Darkstep

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Darkstep
Stylistic origins Drum and bass, darkcore, industrial music, gabber, techstep
Cultural origins Europe and North America of the late 1990s[1]
Typical instruments Synthesizer, sampler, sequencer, tracker
Derivative forms Rivetstep (darkstep with progressive-styled "riveting" notes; or a crossbreed between darkstep and rivethead), skullstep

(complete list)
A darkstep track example. Pay attention to the beat at 1:57 and the atmosphere at 0:20. (credit: Tripod by Anthony Bartone)

Darkstep is a subgenre of drum and bass[1] that fuses elements of dark drum and bass with uptempo breakbeats and ambient noises (similar to those characteristic of neurofunk). Darkstep music is typically composed in a chromatic scale. off time and erratically cut breakbeats samples feature prominently.[1] Darkstep comes from techstep,[1] whereas neurofunk relies on science fiction soundscape and really clean production. Darkstep uses traditional 90s basslines like the Reese bass[2] and soundscapes as well as random distorted drum fills and overdistorted drum patterns.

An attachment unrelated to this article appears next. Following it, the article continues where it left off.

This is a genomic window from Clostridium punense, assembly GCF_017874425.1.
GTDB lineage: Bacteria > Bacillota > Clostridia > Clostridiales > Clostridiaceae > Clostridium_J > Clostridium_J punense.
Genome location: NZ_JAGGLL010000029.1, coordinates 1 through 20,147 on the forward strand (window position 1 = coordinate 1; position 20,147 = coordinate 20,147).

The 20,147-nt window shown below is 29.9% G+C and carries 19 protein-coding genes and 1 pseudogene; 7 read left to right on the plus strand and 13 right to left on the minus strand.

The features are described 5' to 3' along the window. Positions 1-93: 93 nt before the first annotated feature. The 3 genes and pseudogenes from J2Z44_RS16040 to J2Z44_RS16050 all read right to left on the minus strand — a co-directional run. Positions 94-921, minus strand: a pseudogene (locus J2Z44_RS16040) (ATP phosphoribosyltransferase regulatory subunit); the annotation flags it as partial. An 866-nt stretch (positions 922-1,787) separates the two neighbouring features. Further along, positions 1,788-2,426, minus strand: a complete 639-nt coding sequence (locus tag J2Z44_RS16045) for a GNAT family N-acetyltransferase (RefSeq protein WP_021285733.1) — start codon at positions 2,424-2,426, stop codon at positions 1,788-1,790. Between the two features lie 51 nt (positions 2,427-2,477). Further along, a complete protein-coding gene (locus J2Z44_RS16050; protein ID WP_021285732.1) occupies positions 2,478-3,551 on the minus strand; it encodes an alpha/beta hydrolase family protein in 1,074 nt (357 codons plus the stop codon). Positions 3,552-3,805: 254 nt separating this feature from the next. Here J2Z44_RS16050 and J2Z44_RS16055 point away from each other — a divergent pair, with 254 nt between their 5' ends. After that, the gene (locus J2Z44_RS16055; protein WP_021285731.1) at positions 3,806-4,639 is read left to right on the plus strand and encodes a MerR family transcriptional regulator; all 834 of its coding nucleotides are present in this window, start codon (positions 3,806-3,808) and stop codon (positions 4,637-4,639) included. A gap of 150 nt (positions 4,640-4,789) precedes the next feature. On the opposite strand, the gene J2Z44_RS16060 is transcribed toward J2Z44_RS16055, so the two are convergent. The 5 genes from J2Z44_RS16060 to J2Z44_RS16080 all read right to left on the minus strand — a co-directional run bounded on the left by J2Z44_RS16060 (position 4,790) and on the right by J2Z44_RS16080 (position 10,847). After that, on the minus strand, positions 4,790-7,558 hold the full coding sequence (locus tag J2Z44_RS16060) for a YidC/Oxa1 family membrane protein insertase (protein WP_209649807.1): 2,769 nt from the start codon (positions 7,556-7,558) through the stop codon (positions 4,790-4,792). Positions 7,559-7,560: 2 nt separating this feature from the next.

Related artists[edit]

The Panacea deejaying in 2006.

See also[edit]

References[edit]

  1. ^ a b c d Ishkur (2005). "Ishkur's guide to Electronic Music". Retrieved May 4, 2014. 
  2. ^ Reynolds, Simon (2013). Energy Flash: A Journey Through Rave Music and Dance Culture. Soft Skull Press. "The 'Reese bass' has since been resurrected and mutated by a number of artists in the nineties, most notably by darkside jungle producers Trace and Ed Rush."